The process began in March 2020 when News-watch requested further information about a survey contained in the BBC’s annual reports and accounts for 2018/19 showing that 52 percent of respondents to an IPSOS MORI poll commissioned by the BBC thought the Corporation provided ‘impartial news’ but only 44 percent turned to the BBC if they wanted impartial news.
The extra information requested under FoI included the details of the brief given to IPSOS Mori, the nature of the sample who were asked and the details of how the results were collated and interpreted. This was considered by News-watch to be a matter of major public interest because such data is used by BBC as proof that its output – despite claims to the contrary – is indeed impartial.
In parallel, News-watch also asked for the release of all complaints made to the BBC from 2015 to the present about impartiality on the ground that the Corporation only makes public the topics of those which it deems fit to do so.
The BBC refused the application point bank, principally on the ground that it has a derogation from the FOI Act which allows a refusal if the material involved is held for the purposes of ‘journalism, art or literature’. News-watch appealed to the Information Commissioner against the ruling, but he broadly upheld the BBC’s stance and it was at that stage that News-watch appealed against him.
David Keighley, Managing Director of News-watch, commented:
“The BBC claims to be making efforts to be more impartial, so it is a matter of huge concern to licence-fee payers that it is so secretive about how it gauges that it is not biased, and also will not tell the public the content of the majority of complaints it receives about impartiality.
“News-watch has demonstrated that the BBC complaints process as it currently operates is not fit for purpose and stonewalls the vast majority of audience concerns. The purpose of this legal action is to force the Corporation to become more open and to stop this absurd claim that this sort of data should be confidential.”
News-watch monitored the 18 hours of original programming broadcast by GB News between 6am and midnight on 6 July 2021 and compared its coverage of the government’s Nationality and Borders Bill on eleven of the BBC’s main television and radio programmes, along with the BBC News Channel, amounting to 27 hours and 10 minutes of BBC airtime.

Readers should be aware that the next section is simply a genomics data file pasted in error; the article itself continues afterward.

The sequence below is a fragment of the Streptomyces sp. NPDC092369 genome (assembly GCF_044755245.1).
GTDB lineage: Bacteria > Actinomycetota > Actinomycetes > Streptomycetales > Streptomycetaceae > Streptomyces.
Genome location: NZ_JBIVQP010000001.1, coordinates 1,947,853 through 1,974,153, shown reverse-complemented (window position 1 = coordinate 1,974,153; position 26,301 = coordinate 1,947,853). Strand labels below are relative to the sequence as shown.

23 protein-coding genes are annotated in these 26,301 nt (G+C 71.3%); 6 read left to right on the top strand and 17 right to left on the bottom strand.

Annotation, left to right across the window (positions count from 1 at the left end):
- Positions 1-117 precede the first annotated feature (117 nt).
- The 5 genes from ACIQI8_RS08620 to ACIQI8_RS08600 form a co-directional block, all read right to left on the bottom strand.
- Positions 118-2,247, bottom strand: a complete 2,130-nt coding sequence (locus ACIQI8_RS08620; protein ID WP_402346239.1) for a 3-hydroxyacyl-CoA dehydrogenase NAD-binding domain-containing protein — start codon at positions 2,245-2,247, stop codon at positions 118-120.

The survey set out to assess whether the BBC was meeting its public purpose obligation to provide ‘a range and depth of analysis and content not widely available from other United Kingdom news providers.’
In October 2020 News–watch began reviewing, cataloguing and fully transcribing all content published online by BBC Ideas. By the survey’s end, on the third anniversary of the service’s launch, 11 January 2021, this amounted to 599 individual films with a combined running time of 37 hours 13minutes, generating over 371,000 words of transcription.
News-watch monitored ten BBC news and current affairs programmes for eight days, from Monday 6 July 2020 to the launch of the government’s ‘The UK’s New Start: Let’s Get Going’ campaign on Monday 13 July. The BBC Radio 4 broadcasts in the survey were: Today; The World at One (including The World This Weekend on Sunday); PM; The Six O’Clock News; and The World Tonight. The television programmes comprised the main BBC1 bulletins (News at One, News at Six and News at Ten and the Weekend News); BBC 2’s Newsnight; and three daily editions of Newsround on the CBBC channel.
News-watch monitored Radio 4’s Today programme in full from the dissolution of Parliament on Wednesday 6 November until the eve of polling on Wednesday 11 December 2019, an interval of five weeks and one day. This coincided with the period in which the BBC’s Election Guidelines were in effect, applicable to all the Corporation’s outlets, which set out its obligation to ensure that political parties are covered ‘proportionately’ during the campaign.
News-watch monitored all editions of Today over a seven week interval, starting on the day campaigning for the 2019 European Parliamentary Elections began, Friday 12 April 2019 and culminating on Thursday 30 May 2019, a week after the UK vote. The 42 consecutive editions of Today were recorded and listened to in full, and a detailed running log was compiled of all the items broadcast. Each was timed and categorised by theme, and all sequences relating to the EU, the European Parliamentary Elections or Brexit were fully transcribed, generating almost 333,000 words of text.